There's loads more, so check it out. My laptop is still being restored to a former glory, so research is still stunted... But, I'm going on leave in three days, so it'll all be ok then... Plus, it's only like FOUR WEEKS till I get married, so research is actually the last thing on my mind...
Take care, ciao

Wednesday, December 06, 2006

Sorry for the Delay

My laptop decided to blow up last week, so I'm without any web access/emails and cpu. This, as you can imagine is highly frustrating... I wrote my sermons by hand last week, I felt like Paul - I NEED A SECRETARY!
Needless to say, my research has come to a grinding holt, and will only resume once those evil critters from the insurance company get back to me...
Until then, ciao

Monday, November 27, 2006

Defining Terms - Apostle

Eddie asks whether the term "apostle" had a general sense, rather that the proposed, non-technical, semi-technical and technical senses. This seems to me to be a very good question, but one hard to answer. Thus far, I am happy with the view offered by Howard Marshall who states:
αποστολοσ is used throughout the NT as a Christian technical term for the authorised representatives of Christ or the churches who are engaged in particular tasks, usually connected with missionary work, including the establishment and supervision of churches, and who have delegated authority for the purpose.
[Marshall, The Pastoral Epistles, pg. 118]
I am happy with the notion that the term apostle has its roots in the Hebrew concept of a Shaliach. Legally speaking, “The-one-whom-a-person-sends (shaliach) is like the sender” (m. Ber. 5:5). Thus, an apostle is a divine representative sent on specific task in the authority of the sender - [who has authority over the recipients?]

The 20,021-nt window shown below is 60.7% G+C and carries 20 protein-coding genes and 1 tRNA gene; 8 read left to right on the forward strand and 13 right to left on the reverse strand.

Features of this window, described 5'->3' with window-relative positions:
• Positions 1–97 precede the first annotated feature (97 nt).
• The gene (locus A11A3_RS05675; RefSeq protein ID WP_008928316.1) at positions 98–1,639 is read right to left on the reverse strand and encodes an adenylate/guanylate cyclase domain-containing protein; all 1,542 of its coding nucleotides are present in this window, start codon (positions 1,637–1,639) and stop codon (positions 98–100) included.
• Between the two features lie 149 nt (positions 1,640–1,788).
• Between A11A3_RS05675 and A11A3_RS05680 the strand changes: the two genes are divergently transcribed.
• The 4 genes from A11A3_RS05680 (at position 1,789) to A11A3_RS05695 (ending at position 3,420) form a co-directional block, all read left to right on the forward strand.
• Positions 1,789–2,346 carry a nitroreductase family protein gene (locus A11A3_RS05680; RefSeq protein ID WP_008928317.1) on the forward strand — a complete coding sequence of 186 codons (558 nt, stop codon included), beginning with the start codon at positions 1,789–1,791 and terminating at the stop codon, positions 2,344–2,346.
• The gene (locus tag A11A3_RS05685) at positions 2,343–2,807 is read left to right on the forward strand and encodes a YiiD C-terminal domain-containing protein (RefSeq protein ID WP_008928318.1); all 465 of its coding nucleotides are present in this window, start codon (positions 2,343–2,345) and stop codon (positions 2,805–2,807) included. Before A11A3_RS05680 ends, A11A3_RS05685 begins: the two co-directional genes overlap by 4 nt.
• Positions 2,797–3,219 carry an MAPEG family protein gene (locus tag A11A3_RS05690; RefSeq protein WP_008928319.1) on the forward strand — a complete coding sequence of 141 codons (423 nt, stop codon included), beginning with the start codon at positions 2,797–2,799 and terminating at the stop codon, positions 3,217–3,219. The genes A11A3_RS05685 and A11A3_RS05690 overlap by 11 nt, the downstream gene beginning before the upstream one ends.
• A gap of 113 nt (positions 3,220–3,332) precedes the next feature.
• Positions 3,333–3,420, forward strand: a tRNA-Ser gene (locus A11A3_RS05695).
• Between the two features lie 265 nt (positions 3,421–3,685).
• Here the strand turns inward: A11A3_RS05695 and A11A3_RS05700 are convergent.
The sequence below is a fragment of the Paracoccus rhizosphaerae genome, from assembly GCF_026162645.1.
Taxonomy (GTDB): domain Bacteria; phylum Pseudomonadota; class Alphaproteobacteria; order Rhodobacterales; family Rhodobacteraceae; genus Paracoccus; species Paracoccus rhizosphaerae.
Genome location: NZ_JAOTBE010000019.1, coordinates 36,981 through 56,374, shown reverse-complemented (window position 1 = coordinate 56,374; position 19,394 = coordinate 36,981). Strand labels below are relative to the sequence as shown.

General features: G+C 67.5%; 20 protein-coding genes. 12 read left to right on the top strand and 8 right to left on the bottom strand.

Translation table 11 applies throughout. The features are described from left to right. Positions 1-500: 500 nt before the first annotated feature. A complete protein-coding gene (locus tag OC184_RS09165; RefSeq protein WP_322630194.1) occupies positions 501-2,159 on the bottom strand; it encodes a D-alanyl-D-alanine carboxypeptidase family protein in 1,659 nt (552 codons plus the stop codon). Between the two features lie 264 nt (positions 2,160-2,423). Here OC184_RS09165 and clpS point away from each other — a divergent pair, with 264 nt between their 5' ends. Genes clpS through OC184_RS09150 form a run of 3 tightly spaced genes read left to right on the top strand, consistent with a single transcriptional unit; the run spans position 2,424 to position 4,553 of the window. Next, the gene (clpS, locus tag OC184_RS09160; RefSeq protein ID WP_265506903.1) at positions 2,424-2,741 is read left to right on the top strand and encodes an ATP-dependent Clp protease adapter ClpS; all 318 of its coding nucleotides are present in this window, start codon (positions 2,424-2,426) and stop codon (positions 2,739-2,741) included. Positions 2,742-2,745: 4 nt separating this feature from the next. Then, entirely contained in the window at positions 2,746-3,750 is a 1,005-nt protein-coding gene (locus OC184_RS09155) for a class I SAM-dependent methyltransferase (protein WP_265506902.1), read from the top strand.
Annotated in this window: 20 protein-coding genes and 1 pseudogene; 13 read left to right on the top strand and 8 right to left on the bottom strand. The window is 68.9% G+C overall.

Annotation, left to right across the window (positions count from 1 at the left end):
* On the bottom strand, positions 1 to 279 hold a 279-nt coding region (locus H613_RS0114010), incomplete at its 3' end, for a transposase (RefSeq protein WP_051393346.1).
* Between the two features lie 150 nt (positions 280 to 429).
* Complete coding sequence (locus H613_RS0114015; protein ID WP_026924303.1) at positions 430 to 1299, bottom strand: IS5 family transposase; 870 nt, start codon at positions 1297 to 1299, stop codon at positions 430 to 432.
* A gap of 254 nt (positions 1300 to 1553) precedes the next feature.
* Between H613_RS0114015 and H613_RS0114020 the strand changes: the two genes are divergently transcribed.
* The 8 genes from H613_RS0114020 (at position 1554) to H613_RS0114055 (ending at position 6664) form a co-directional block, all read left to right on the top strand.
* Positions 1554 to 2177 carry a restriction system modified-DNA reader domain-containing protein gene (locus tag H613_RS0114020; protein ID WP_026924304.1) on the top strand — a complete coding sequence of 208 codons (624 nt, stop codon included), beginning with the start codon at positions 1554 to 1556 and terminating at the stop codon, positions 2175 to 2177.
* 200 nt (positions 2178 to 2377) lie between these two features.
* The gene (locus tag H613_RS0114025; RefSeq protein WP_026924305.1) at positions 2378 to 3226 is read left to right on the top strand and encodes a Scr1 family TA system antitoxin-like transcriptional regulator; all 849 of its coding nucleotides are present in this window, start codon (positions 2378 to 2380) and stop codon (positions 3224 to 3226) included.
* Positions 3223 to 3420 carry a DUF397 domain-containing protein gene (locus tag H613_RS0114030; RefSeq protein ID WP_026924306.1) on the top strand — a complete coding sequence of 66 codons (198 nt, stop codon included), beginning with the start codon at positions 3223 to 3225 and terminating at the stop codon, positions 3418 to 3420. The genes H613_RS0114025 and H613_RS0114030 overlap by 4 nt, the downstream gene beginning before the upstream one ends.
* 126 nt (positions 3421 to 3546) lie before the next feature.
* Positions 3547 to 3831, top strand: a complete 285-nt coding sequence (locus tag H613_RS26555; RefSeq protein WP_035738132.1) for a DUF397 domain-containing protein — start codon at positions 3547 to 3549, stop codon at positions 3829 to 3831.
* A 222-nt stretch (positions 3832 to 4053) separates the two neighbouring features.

The early apostles were commissioned by Jesus to go in his authority to perform certain tasks. This is where the term develops a distinctly Christian flavour in that they became the leaders of and in the community due to their distinctive relationship to their authoriser, i.e., Jesus himself. This gave them authority over the receivers. So long as the apostle is moving in the trajectory of the authoriser, he has authority.

Friday, November 24, 2006

Junia - an Apostle?

Suzanne McCarthy has put us in her debt with her series on Junia, the female apostle.
Reading through Romans 9-16 by Jimmy Dunn, I was struck by the intense discussion about the now famous Junia(s). Was she a woman or a man? What's the difference? Was she an apostle? Married? Sister? WHAT?
The assumption that it must be male is a striking indictment of male presumption regarding the character and structure of earliest Christianity... The straightforward description "the apostles" and the following clause, together strongly suggest that Andronicus and Junia belonged to the large group of those appointed apostles by the risen Christ in 1 Cor 15:7. That is, they belonged most probably to the closed group of apostles appointed directly by the risen Christ in a limited period following the resurrection. This would give Andronicus and Junia a higher status in the eyes of Paul and of others...